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View Full Version : Controversy over 23andme's new ancestry timeline



Angela
19-01-17, 17:54
See:
https://dna-explained.com/2017/01/17/calling-hogwash-on-23andmes-ancestry-timeline/

New Englander
19-01-17, 18:00
Never mind, found it.

Seems kinda right, but is not totally spot on.

Biggest issue I that is does not take note of Broadly Ancestry. I have 20% Broadly Southern Euro for example, while my Italian is 36%

New Englander
19-01-17, 18:12
Its only useful for people who dont know how to do simple math, to calculate how many generations 25% of something is.

New Englander
19-01-17, 19:05
^ My R1b2a12d was updated to R-PF6570.

Angela
19-01-17, 20:09
For the sake of clarity, neither I nor the site endorse any statements about 23andme "stealing" medical information. That is libel and could be actionable in a court of law. I would advise posters to be wary of making such inflammatory statements.

Fire Haired14
19-01-17, 20:27
My timeline report is 80% accurate.

Angela
19-01-17, 23:04
I can't comment on the new ancestry results at 23andme because I didn't pay for the updates.

However, I really don't get the harshness of Ms. Estes' comments.

You can't assume that there is going to be a one to one correspondence between a genealogy tree and genetic results. Recombination means that certain ancestors will just drop out. That's why full brother and sister can get slightly different results. If you're going to explain dna to other people, I'd think that you'd need to know that.

Ms. Estes also has a habit of blasting all the major dna companies. It was Ancestry Dna's turn not so long ago.

Fwiw, Ms. Estes has done a lot of genealogical analysis of the Melungeons, an SSA admixed group, and if I remember correctly, was skeptical of the dna analysis done of some of them.

@Firehaired,
Does it contradict what AC showed before?

LeBrok
20-01-17, 03:10
She lost my attention when she said that she knows all the ancestors down the line. I think suggesting at least 64 of them till 6 generation. It could have been quite a feat and it only explains english and irish side. Further down the line and ancestors go into thousands, especially in populous and mobile country like USA. It is not secluded village somewhere in mountains of Europe. Technically she is not able to track all of them to make sure 23andMe is right or wrong. And of course she thought the English/Irish part, and any other listed ancestry, had to be born and come directly from England and their other indicated lands. She missed a fact that DNA can travel unchanged for generations and thousands of miles in some populations.
The problem is that genetic understanding and ancestry is not an easy subject for average person. These are new ideas and new concepts needing quite a bit of education and good imagination. So many, if not most, easily get confused. It reminds me of my recent explaining how it works to user Orca1.
http://www.eupedia.com/forum/threads/28682-Geno-2-0-results/page2?p=499687#post499687
I expect this problem getting worse with genetic testing getting more popular.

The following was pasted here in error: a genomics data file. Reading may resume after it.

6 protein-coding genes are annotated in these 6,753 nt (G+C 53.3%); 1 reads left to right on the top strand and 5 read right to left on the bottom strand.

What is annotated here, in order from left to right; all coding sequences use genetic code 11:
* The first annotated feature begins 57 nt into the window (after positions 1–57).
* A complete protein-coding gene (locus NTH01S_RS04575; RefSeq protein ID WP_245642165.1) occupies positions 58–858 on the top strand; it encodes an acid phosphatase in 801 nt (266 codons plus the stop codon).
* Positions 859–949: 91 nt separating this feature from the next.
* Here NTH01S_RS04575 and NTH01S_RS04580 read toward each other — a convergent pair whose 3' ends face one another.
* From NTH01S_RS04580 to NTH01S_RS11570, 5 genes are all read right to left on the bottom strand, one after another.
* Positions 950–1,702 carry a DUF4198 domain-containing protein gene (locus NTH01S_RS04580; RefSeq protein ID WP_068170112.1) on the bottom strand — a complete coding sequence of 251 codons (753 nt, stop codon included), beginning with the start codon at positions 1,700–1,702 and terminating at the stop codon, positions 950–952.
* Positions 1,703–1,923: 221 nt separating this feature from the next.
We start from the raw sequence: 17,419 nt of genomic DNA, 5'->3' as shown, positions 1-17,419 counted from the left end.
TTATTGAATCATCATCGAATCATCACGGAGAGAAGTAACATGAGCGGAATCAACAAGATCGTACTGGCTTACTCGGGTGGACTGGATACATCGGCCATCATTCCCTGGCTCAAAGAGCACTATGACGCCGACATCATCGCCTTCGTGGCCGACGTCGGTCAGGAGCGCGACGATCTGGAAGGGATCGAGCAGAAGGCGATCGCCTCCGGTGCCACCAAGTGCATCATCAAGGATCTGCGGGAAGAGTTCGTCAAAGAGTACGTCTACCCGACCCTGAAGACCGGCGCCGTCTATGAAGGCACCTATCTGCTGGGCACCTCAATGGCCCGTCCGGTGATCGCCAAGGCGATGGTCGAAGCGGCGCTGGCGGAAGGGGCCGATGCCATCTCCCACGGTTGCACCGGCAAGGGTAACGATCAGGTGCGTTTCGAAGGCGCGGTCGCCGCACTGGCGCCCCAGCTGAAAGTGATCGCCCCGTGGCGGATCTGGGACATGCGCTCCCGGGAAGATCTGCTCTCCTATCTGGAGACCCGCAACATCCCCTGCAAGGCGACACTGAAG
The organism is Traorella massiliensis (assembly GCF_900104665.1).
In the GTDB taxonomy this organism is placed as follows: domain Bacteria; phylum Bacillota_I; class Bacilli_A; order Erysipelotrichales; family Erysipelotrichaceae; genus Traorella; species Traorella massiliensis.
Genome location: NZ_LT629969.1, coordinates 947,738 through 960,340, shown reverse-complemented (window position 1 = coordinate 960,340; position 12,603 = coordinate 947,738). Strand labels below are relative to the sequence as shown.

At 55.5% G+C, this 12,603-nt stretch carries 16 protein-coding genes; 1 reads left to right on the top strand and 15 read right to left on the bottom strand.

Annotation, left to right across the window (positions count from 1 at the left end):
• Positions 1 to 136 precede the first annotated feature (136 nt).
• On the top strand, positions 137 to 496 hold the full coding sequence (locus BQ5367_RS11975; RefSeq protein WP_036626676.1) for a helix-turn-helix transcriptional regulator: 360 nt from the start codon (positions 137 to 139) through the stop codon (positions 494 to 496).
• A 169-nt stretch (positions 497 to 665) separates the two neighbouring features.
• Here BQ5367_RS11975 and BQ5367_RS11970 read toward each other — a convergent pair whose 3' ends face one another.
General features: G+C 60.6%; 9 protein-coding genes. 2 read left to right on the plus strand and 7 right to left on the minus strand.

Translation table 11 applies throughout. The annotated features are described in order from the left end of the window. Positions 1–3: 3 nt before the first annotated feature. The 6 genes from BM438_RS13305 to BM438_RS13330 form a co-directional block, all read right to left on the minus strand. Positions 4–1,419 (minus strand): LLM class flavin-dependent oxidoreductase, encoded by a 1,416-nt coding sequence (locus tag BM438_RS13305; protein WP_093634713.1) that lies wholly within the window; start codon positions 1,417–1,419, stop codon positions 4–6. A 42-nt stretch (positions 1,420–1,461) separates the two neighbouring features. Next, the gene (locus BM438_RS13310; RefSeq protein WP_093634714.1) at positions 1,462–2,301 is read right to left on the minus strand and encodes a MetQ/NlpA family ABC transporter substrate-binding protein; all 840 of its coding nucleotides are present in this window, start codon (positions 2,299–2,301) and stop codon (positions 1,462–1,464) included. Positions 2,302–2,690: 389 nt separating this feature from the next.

New Englander
20-01-17, 03:16
I dont think you have to pay for updates. its under the regular ancestry report. Just scroll down, its just a new lay out.

New Englander
20-01-17, 03:19
8390

Not that bad. But like I said, It only thinks I have 1 Italian Grandparent, because it doe not pick up on broadly ancestry.

LeBrok
20-01-17, 06:02
I can't find it either.

Fire Haired14
20-01-17, 08:30
23andme's description of the Ancestry TimeLine States...
"This module uses your Ancestry Composition results to estimate the generation range where you are likely to have had a single relative who descended from a single population."

23andme might determine your Ancestry Timeline by guessing that the ancestor population who contributed the most ancestry to you is the ancestor population who contributed to you in its pure form most recently. I said their results for me are 80% not 100% correct because they predicted I have a pure British grandparent or great grandparent or great great grandparent which I don't. So, if you're Latino they'll probably predict you had a pure Spanish and a pure Native American grandparent or great or great great grandparent.

Maciamo
20-01-17, 09:37
This ancestry timeline sounds like a great idea. I don't have the latest version of 23andMe, so I won't be able to check it though.

Twilight
20-01-17, 16:40
She lost my attention when she said that she knows all the ancestors down the line. I think suggesting at least 64 of them till 6 generation. It could have been quite a feat and it only explains english and irish side. Further down the line and ancestors go into thousands, especially in populous and mobile country like USA. It is not secluded village somewhere in mountains of Europe. Technically she is not able to track all of them to make sure 23andMe is right or wrong. And of course she thought the English/Irish part, and any other listed ancestry, had to be born and come directly from England and their other indicated lands. She missed a fact that DNA can travel unchanged for generations and thousands of miles in some populations.
The problem is that genetic understanding and ancestry is not an easy subject for average person. These are new ideas and new concepts needing quite a bit of education and good imagination. So many, if not most, easily get confused. It reminds me of my recent explaining how it works to user Orca1.
http://www.eupedia.com/forum/threads/28682-Geno-2-0-results/page2?p=499687#post499687
I expect this problem getting worse with genetic testing getting more popular.

I can totally see how that could be confusing. Just curious, how feasible would it be for every DNA companies to show their reference populations to the public?